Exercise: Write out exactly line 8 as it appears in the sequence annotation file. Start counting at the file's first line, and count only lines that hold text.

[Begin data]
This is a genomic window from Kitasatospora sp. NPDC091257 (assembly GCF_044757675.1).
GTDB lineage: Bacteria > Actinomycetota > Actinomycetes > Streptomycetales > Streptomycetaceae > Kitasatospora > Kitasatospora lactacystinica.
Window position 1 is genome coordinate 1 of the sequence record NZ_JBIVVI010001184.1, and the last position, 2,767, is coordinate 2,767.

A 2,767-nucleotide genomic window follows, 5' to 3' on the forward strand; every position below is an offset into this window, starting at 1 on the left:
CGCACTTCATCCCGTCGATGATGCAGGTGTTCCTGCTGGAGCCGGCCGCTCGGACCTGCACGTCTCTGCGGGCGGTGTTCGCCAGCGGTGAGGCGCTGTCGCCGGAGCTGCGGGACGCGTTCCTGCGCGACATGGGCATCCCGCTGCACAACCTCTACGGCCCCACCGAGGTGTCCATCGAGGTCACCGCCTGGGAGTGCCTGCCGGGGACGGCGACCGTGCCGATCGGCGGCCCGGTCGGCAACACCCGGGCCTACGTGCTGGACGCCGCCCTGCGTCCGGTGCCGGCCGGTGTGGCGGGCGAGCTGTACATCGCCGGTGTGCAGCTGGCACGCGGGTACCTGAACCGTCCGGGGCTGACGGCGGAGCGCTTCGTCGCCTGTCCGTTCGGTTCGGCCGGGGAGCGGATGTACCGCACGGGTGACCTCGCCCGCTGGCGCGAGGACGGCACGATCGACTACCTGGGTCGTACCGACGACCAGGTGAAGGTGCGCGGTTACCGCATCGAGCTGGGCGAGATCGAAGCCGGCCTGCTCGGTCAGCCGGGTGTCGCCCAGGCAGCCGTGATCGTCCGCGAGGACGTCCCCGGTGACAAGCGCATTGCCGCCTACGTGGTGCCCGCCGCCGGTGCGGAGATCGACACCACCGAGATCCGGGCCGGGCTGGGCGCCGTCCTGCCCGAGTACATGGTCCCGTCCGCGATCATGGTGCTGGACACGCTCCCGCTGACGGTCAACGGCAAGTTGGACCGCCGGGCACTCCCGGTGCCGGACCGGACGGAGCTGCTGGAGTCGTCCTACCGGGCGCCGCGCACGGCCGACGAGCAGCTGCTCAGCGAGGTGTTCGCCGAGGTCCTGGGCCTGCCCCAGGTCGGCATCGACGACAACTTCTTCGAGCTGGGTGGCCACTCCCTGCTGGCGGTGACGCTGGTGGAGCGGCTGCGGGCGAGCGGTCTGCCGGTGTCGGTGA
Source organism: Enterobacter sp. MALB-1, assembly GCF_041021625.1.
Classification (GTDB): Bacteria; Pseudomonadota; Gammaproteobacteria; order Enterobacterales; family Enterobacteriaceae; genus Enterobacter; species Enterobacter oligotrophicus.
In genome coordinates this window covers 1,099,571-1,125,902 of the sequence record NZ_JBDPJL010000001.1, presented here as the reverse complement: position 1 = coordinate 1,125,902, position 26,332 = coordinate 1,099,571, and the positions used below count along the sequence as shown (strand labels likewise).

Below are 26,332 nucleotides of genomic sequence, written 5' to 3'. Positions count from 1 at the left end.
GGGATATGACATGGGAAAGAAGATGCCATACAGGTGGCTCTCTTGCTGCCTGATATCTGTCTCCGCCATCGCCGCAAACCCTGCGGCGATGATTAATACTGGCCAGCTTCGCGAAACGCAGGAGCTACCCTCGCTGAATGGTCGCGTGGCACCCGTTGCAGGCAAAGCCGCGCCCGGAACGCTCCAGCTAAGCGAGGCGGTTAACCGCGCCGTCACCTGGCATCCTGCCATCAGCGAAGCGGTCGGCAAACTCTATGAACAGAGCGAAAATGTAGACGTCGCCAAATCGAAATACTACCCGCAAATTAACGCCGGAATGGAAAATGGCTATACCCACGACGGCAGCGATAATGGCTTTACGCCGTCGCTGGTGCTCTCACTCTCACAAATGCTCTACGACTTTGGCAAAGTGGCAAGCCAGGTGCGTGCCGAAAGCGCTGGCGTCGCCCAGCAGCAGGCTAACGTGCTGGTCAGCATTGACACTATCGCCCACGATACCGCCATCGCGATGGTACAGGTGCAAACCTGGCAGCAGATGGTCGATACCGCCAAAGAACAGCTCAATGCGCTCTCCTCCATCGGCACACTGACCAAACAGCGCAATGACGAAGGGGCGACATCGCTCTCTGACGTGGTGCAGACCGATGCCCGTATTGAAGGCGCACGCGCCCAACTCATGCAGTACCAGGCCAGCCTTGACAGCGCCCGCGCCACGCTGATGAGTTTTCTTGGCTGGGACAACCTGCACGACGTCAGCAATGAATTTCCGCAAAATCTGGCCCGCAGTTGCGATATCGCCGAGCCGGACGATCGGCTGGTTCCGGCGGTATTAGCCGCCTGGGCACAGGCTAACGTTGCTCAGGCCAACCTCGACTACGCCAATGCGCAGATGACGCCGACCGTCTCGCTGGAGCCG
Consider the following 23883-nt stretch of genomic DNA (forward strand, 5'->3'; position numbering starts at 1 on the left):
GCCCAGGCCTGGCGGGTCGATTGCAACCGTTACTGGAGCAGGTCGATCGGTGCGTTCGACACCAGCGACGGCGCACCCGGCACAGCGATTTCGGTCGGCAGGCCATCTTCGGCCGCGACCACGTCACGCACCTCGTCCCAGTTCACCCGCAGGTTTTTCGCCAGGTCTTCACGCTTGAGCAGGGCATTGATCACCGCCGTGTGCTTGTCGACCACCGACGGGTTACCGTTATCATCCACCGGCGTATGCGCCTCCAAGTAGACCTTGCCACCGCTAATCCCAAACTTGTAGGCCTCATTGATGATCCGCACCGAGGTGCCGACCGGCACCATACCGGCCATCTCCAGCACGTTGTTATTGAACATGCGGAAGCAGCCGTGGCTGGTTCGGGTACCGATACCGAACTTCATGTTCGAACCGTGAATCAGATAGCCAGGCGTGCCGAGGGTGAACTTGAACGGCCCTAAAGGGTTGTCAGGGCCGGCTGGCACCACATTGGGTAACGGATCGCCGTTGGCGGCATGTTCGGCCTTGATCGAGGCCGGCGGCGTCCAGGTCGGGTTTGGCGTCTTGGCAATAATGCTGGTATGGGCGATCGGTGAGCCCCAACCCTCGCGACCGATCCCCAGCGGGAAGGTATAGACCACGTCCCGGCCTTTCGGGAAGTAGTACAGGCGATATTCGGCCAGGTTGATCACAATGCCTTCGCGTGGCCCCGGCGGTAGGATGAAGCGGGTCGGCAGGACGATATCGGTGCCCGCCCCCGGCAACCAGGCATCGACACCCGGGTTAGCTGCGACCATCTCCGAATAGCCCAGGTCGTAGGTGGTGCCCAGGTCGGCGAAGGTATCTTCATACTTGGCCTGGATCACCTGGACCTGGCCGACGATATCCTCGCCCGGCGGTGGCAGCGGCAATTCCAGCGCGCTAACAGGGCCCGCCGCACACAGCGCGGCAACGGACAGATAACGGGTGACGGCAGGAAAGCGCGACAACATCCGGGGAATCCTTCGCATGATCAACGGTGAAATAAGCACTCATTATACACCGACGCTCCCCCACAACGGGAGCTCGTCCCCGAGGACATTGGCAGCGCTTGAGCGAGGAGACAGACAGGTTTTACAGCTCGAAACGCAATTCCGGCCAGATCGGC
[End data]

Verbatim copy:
In genome coordinates this window covers 1,099,571-1,125,902 of the sequence record NZ_JBDPJL010000001.1, presented here as the reverse complement: position 1 = coordinate 1,125,902, position 26,332 = coordinate 1,099,571, and the positions used below count along the sequence as shown (strand labels likewise).